Updated: Aug 21, 2021
Jan 30th, 2021
After a year off comp training, I bet all pole and aerial dancers are itching to PERFORM! There’s nothing like that feeling you get when you get on the stage, all glammed and ready to WOW.
With comp dates released and an exciting year ahead, let’s talk comp prep for success!
Obviously, there are so many different components to comp success. There’s technique, level of difficulty, transition and even creativity components like musicality, concept and showmanship. Since the former can be addressed with training, you will likely have to train and work on multiple goals and focuses throughout the comp season.
And... what better way to plan your comp year filled with different goals and focuses than to periodise? If you haven’t read last week’s blog, then I’ve probably lost you (click here for more information). Basically, we want to plan our year using periodisation, which is a system we use to create a program that optimises results, prevents burnout and injury and enables you to work on several goals and focuses.
So, let’s do it! Here’s our step by step process:
Step 1: Important Dates
Jot down any comps, events or even showcases you want to participate in. Australian Polers you can have a look here for any upcoming comps/showcases you might want to audition for. You can also have a look at your own studio website or socials to find any upcoming in-studio comps.
Step 2: Set your Goal
Try and make them as S.M.A.R.T as possible. Check out our goal setting blog available here.
Goal example: Compete in Pole Addiction on May 9th and Hardcore on May 15th with a 4-minute routine
Step 3: Perform a Needs Analysis
This is the part where we determine what movements, strength and energy systems your body will require to perform your routine. And yes it can be super overwhelming and complex to break down so many components you are required to train for a routine.
Generally speaking a 4 minute routine requires energy from our ATP and anaerobic systems, so exercising using these energy systems will help prep you for those 4 insane minutes on stage. We can also train for specific pole moves off the stage. Check out blog 1 here for more info on how to break this process down and/or our cross training blog available here for more information.
If you’re unsure after reading these blogs, you can always check in with your friendly physiotherapist or book an appointment with The Pole Physio to get some assistance with this.
Step 4: Periodise
You usually want to plan around your competition, so I would work backwards from the date and place them within a 3-month macrocycle.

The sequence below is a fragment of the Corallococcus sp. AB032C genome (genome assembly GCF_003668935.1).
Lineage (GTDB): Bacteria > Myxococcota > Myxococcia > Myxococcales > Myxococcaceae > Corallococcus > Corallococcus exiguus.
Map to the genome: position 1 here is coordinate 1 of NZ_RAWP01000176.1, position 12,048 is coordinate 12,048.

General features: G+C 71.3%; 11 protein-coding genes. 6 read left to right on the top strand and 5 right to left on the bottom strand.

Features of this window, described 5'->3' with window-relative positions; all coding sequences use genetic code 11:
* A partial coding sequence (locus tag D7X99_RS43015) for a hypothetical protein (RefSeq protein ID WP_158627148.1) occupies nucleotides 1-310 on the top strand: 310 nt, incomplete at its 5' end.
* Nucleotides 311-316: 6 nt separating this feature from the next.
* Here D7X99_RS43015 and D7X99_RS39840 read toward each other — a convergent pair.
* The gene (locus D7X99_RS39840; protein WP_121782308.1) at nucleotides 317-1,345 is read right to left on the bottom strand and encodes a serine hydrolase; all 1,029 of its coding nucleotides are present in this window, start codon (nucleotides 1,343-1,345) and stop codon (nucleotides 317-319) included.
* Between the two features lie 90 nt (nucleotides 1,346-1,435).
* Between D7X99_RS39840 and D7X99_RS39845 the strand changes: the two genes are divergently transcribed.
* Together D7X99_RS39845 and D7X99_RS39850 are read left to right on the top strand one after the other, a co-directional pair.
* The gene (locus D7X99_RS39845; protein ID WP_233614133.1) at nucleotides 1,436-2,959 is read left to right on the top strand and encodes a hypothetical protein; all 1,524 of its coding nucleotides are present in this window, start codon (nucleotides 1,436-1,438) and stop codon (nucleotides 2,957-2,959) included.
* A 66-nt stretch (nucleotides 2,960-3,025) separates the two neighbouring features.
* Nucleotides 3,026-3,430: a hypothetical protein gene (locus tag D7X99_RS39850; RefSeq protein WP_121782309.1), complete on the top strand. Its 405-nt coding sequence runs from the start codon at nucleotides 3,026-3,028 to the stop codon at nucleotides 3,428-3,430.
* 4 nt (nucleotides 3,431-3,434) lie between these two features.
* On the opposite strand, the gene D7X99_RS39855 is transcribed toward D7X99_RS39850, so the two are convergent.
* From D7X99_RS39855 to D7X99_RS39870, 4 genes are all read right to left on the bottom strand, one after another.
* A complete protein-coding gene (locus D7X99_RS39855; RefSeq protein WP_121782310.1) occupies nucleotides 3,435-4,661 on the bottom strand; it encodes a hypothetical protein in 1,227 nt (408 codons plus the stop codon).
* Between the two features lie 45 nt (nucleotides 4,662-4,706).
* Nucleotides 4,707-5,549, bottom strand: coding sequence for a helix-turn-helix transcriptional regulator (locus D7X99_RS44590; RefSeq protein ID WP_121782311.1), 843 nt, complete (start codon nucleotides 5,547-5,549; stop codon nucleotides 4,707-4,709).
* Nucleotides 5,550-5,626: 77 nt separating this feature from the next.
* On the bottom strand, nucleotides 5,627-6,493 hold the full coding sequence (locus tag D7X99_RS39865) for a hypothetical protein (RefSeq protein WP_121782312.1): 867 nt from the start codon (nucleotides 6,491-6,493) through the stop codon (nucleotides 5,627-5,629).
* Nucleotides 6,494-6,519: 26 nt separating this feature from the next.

Obviously, you don’t need to start your programming at the beginning of a month - you can move it around to suit your competition date and/or social life.
Here I would place the key dates for the Pole Addiction Comp (9th May) and Hardcore Comp (16th May) in the ‘Competition Phase’. I would then work backwards to see when your Week 1 of training needs to commence.
Remember that Needs Analysis you just did? Well, make them into medium- and small-sized goals that you can input into your meso and microcycles.
Step 5: Plan Your Phases
Similar to achieving that Ayesha in our last blog, we need to plan around the 4 phases:
1. General Preparatory - Your workouts here would be focussing on endurance, foundational strength and motor control required to perform your routine.
For example: Your training week during this phase might have exercises that are tailored towards the tricks in your routine, improving your leg tension etc. Remember to keep the intensity low and volume high (i.e. low weights/body weight, high sets and reps)
2. Specific Preparatory - Your workouts here would now be focussing on the strength, speed & power that you may require for your routine.
For example: During this phase, you should increase the weight and intensity of your exercises and reduce the volume. You should have all of your tricks well and truly conquered by the end of this phase.
3. Competition - Finally in the 1-2 weeks leading to Pole Addiction, Hardcore or Frisk, you will want to reduce the volume (sets/reps) of your workouts, but make sure they are at the same intensity as the previous phase. Alternatively, since you are likely to be running your routine more frequently, you might want to switch out your gym workouts for more pre-hab and mobility style exercises instead. You should not be learning a new trick and trying to master it one week out from comp - save this one for the next one!
4. Transition/Recovery - Time to do some post-comp recovery. Cut-down on intensity and volume! Now is also the time to reflect on this macrocycle and look forward to the next!
As mentioned previously, programming can be quite complex and it requires a detailed analysis to create a programme specifically tailored to your needs and goals. So as always, check in with Simone or a friendly physiotherapist who will surely help you perform a needs analysis and design a program best suited to you!
Want to set up a tailored program to prepare for comp season but not sure where to start?
Online telehealth appointments can be booked with the Pole Physio via our ‘Book Online’ page that can be found here. Assessment and tailored rehabilitation are provided in accordance with best practice and evidence-based treatment to help you unleash your 'poletential'.
Until next time, train safe.
The Pole Physio